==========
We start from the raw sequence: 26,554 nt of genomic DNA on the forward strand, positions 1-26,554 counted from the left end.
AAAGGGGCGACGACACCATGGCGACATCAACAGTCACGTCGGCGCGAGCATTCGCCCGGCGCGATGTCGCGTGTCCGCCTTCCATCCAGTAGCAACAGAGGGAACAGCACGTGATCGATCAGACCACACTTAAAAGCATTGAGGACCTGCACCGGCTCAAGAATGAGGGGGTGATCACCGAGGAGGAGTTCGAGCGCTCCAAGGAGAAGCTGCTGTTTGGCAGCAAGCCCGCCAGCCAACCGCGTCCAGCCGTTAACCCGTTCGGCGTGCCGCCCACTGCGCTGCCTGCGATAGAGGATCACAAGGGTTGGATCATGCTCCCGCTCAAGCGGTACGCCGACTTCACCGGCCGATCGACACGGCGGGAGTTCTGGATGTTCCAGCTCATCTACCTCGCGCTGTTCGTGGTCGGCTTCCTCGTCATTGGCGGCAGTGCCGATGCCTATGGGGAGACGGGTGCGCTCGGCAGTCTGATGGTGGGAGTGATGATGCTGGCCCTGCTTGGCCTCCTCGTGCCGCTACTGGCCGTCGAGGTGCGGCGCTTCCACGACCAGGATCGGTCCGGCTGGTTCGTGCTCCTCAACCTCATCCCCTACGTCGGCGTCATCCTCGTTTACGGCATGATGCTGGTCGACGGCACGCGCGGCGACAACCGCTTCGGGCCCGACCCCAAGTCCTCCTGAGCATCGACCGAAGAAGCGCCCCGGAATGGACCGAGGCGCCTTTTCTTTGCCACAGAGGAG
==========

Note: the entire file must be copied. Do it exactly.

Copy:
We start from the raw sequence: 26,554 nt of genomic DNA on the forward strand, positions 1-26,554 counted from the left end.
AAAGGGGCGACGACACCATGGCGACATCAACAGTCACGTCGGCGCGAGCATTCGCCCGGCGCGATGTCGCGTGTCCGCCTTCCATCCAGTAGCAACAGAGGGAACAGCACGTGATCGATCAGACCACACTTAAAAGCATTGAGGACCTGCACCGGCTCAAGAATGAGGGGGTGATCACCGAGGAGGAGTTCGAGCGCTCCAAGGAGAAGCTGCTGTTTGGCAGCAAGCCCGCCAGCCAACCGCGTCCAGCCGTTAACCCGTTCGGCGTGCCGCCCACTGCGCTGCCTGCGATAGAGGATCACAAGGGTTGGATCATGCTCCCGCTCAAGCGGTACGCCGACTTCACCGGCCGATCGACACGGCGGGAGTTCTGGATGTTCCAGCTCATCTACCTCGCGCTGTTCGTGGTCGGCTTCCTCGTCATTGGCGGCAGTGCCGATGCCTATGGGGAGACGGGTGCGCTCGGCAGTCTGATGGTGGGAGTGATGATGCTGGCCCTGCTTGGCCTCCTCGTGCCGCTACTGGCCGTCGAGGTGCGGCGCTTCCACGACCAGGATCGGTCCGGCTGGTTCGTGCTCCTCAACCTCATCCCCTACGTCGGCGTCATCCTCGTTTACGGCATGATGCTGGTCGACGGCACGCGCGGCGACAACCGCTTCGGGCCCGACCCCAAGTCCTCCTGAGCATCGACCGAAGAAGCGCCCCGGAATGGACCGAGGCGCCTTTTCTTTGCCACAGAGGAG